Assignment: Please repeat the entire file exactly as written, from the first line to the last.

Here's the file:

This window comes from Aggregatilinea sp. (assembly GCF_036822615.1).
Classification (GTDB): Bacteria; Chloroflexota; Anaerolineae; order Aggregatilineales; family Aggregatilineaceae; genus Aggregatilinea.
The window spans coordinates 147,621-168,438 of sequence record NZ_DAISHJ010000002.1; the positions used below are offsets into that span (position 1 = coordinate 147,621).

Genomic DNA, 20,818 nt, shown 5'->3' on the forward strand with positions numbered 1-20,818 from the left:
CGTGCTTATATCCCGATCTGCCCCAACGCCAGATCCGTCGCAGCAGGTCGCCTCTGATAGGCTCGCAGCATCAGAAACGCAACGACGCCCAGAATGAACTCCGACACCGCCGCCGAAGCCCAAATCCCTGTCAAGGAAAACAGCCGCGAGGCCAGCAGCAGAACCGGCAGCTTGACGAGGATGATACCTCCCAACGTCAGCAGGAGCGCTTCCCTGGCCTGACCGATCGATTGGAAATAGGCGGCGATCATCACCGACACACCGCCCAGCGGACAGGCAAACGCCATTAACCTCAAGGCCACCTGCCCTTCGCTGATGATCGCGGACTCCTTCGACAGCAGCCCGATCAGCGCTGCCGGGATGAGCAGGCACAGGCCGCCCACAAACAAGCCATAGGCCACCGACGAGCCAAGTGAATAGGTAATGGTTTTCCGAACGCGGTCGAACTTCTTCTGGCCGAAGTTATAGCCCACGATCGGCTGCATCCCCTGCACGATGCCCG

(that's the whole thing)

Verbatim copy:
This window comes from Aggregatilinea sp. (assembly GCF_036822615.1).
Classification (GTDB): Bacteria; Chloroflexota; Anaerolineae; order Aggregatilineales; family Aggregatilineaceae; genus Aggregatilinea.
The window spans coordinates 147,621-168,438 of sequence record NZ_DAISHJ010000002.1; the positions used below are offsets into that span (position 1 = coordinate 147,621).

Genomic DNA, 20,818 nt, shown 5'->3' on the forward strand with positions numbered 1-20,818 from the left:
CGTGCTTATATCCCGATCTGCCCCAACGCCAGATCCGTCGCAGCAGGTCGCCTCTGATAGGCTCGCAGCATCAGAAACGCAACGACGCCCAGAATGAACTCCGACACCGCCGCCGAAGCCCAAATCCCTGTCAAGGAAAACAGCCGCGAGGCCAGCAGCAGAACCGGCAGCTTGACGAGGATGATACCTCCCAACGTCAGCAGGAGCGCTTCCCTGGCCTGACCGATCGATTGGAAATAGGCGGCGATCATCACCGACACACCGCCCAGCGGACAGGCAAACGCCATTAACCTCAAGGCCACCTGCCCTTCGCTGATGATCGCGGACTCCTTCGACAGCAGCCCGATCAGCGCTGCCGGGATGAGCAGGCACAGGCCGCCCACAAACAAGCCATAGGCCACCGACGAGCCAAGTGAATAGGTAATGGTTTTCCGAACGCGGTCGAACTTCTTCTGGCCGAAGTTATAGCCCACGATCGGCTGCATCCCCTGCACGATGCCCG